# Do low silhouette widths mean the data has little underlying structure?

I am new to sequence analysis, and I was wondering how you react if the average silhouette widths (ASW) from cluster analyses of Optimal Matching-based dissimilarity matrices are low (around.25). Would it seem appropriate to conclude that there is little underlying structure that would allow the sequences to be clustered? Might you ignore the low ASW based on other measures of cluster quality (I have pasted some below)? Or is it likely that choices made during the sequence analysis or subsequent cluster analyses might be responsible for the low ASW numbers?

Any suggestions would be appreciated. Thanks.

In case more context is needed:

I am examining 624 sequences of work hour mismatches (i.e., mismatches between the number of hours a person prefers to work in a week and the number of hours they actual work) among people in their 20s. All the sequences I am examining have a length of 10. My sequence object has five states (M=wants more hours, S=wants the same hours, F=wants fewer hours, O=out of the labor force, and U=unemployed).

I have not done a systematic accounting of how ASW results vary with different combinations of approaches. Still, I have tried low and medium indel costs (.1 and .6 of the max substitution cost--I care more about the order of events than their timing) and different clustering procedures (ward, average, and pam). My overall impression is that the ASW numbers remain low.

Perhaps low ASW results make sense. I would expect these states to come in a variety of different orders, and the states can be repeated. Removing duplicate observations only lowers the N from 624 to 536. Studying the data reveals that there is indeed a good bit of variety and sequences that I would consider very different e.g., people who wanted the same hours the entire time, developed a mismatch, resolved a mismatch, and oscillated back and forth between having and not having a mismatch. Perhaps lack of clearly differentiated clusters is not the same thing as a lack of interesting variation. Still, the weak cluster results seem to leave me without a nice way to summarize the sequences.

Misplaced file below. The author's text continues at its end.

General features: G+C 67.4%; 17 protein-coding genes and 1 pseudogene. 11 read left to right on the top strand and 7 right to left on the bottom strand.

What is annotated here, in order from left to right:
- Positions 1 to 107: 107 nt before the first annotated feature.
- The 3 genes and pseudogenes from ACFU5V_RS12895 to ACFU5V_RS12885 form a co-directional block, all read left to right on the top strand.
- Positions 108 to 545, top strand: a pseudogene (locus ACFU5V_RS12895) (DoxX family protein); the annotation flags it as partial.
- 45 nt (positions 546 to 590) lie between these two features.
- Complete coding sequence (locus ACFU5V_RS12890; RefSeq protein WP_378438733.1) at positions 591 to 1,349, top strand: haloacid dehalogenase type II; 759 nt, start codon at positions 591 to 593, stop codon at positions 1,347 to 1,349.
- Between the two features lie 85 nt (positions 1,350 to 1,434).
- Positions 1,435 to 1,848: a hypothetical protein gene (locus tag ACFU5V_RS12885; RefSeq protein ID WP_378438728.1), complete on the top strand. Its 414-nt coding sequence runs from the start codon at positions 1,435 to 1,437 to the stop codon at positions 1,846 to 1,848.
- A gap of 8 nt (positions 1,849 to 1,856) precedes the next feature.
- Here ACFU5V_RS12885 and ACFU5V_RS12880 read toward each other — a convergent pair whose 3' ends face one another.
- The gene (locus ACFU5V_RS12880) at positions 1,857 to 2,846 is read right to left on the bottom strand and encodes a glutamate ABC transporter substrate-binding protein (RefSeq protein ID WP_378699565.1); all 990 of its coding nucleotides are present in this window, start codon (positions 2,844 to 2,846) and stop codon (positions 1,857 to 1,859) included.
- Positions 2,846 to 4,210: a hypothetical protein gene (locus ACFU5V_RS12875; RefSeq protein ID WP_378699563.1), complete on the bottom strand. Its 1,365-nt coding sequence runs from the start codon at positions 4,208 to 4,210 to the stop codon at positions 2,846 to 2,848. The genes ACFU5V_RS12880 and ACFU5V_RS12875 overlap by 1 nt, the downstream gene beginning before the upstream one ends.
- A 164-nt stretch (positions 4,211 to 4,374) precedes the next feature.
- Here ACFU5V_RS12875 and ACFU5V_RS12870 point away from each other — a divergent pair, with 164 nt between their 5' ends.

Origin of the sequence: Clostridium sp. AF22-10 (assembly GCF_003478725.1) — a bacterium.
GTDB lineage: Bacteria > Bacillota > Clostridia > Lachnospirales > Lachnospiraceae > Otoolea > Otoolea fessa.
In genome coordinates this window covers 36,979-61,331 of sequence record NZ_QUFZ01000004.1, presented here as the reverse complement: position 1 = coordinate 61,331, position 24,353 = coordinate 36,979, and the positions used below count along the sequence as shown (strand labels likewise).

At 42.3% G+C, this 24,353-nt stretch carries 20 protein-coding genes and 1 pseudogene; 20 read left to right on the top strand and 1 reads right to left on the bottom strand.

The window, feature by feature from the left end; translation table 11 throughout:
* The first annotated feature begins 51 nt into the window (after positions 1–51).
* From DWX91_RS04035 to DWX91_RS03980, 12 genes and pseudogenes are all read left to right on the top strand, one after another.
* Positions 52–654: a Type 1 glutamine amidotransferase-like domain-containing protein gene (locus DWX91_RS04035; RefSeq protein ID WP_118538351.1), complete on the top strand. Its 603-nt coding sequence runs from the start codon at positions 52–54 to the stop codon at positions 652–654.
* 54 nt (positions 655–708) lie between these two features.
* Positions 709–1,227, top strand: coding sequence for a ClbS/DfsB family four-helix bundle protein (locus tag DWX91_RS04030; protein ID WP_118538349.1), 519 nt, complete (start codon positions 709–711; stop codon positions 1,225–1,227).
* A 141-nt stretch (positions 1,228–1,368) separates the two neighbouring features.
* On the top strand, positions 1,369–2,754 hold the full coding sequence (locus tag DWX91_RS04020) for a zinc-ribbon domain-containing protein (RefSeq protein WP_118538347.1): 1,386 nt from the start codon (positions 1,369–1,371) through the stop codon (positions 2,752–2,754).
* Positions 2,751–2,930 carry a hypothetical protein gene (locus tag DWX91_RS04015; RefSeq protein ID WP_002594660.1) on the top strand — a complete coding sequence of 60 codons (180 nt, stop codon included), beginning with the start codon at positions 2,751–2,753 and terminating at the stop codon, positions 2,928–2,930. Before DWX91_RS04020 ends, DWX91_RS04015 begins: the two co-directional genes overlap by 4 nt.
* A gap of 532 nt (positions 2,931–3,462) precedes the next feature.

Results from Ward's method with indel set at .1 of the substitution cost of 2 These statistics seem to suggest a 6 cluster solution might be good. The ASW, however, is low-- at least for solutions that have a reasonable number of clusters (2 or 3 is too few).

           PBC   HG HGSD  ASW ASWw     CH   R2   CHsq R2sq   HC
cluster2  0.56 0.78 0.75 0.38 0.38 110.76 0.15 241.65 0.28 0.14
cluster3  0.51 0.68 0.65 0.27 0.27 108.10 0.26 237.60 0.43 0.17
cluster4  0.54 0.74 0.71 0.25 0.25  88.66 0.30 203.72 0.50 0.14
cluster5  0.59 0.83 0.79 0.25 0.25  75.85 0.33 183.21 0.54 0.09
cluster6  0.59 0.85 0.82 0.24 0.25  66.94 0.35 164.51 0.57 0.08
cluster7  0.47 0.79 0.75 0.18 0.19  64.09 0.38 154.47 0.60 0.12
cluster8  0.47 0.81 0.77 0.20 0.21  59.47 0.40 152.36 0.63 0.11
cluster9  0.48 0.84 0.80 0.19 0.21  56.68 0.42 147.83 0.66 0.10
cluster10 0.47 0.86 0.82 0.19 0.21  53.24 0.44 140.18 0.67 0.08


You can also try to have a look at the "per cluster" ASW values (this is given by the function wcClusterQuality). Maybe some of your clusters are well-defined and some may be "spurious" (ASW<0), resulting in a low overall ASW value.
You can try to use bootstrap strategies, which should give you a better hint. In R, the function clusterboot in the package fpc can be used for this purpose (look at the help page). However, it does not work with weighted data. If your data are unweighted, I think it is worth to give it a try.